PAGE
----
Public to see the core of Carson Street
September 3, 2014
A public hearing on plans for altering Carson Street’s downtown streetscape to promote a pedestrian-friendly feel is scheduled for Sept. 16, though times are yet to be set.
City Manager Nick Marano said it will provide a great opportunity for members of the public to see conceptual plans and provide input on them less than two weeks hence. He said it will give everyone the chance “to talk in detail” about efforts to improve Carson City’s core.
The Sierra Room at the Carson City Community Center is booked from 8 a.m. until 9 p.m. on Sept. 16 to accommodate public presentations and the opportunity for reaction, but Community Development Director Lee Plemel said actual times will be blocked out later. He speculated there may be two presentations with plans available, including an open room for those who can come over during lunch hour, plus a night session on that third Tuesday of the month.
Plemel said the time and other pertinent details might be ready for announcement later this week. The public will be reviewing plans that currently envision wider sidewalks and other changes geared to enhancing the downtown experience for walkers and bicyclists, but in the past that has sparked a measure of opposition from those preferring continuation of two lanes both north and south for vehicular traffic.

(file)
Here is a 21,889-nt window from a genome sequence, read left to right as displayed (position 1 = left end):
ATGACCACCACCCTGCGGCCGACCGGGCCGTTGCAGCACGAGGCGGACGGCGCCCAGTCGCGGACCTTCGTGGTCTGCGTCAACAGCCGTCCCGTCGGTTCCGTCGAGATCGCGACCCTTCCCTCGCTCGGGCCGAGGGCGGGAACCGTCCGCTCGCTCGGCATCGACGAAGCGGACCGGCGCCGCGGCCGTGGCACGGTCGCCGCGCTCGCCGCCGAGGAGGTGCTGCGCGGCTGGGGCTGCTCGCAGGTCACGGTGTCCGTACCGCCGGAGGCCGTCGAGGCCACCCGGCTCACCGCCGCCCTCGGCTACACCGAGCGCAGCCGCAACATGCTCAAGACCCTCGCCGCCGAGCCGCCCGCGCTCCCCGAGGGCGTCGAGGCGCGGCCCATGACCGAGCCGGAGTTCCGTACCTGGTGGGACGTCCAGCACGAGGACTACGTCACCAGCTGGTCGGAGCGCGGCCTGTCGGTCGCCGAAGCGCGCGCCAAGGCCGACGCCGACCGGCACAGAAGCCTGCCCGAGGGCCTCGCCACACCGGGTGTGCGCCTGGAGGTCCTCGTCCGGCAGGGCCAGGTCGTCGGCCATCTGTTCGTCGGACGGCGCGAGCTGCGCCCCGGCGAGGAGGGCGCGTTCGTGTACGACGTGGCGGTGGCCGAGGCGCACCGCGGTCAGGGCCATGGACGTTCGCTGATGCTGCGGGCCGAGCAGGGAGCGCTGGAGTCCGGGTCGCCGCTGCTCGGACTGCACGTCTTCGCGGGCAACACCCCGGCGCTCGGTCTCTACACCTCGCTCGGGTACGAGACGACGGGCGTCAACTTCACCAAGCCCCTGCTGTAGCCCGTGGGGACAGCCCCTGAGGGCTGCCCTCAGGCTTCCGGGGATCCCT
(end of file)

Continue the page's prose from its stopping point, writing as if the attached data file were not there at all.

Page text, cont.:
The plans won’t dovetail with the mid-2006 concept for Carson Street, which envisioned a $12 million revitalization that went into the dust bin due to gathering recession forces later in the past decade, but many of the concepts in that plan remain. One thing that doesn’t in the current version is parallel parking, but traffic-calming features remain an underpinning of the planning approach.
Marano, who took over as the city’s chief staff executive about two months ago, brought with him advocacy for results like those detailed in the book “Reimagining Greenville.” That book’s analysis of the South Carolina city’s downtown changes mentioned wider sidewalks and other features. The book said downtown life, including retailing, revived in the aftermath of Greenville streetscape upgrades.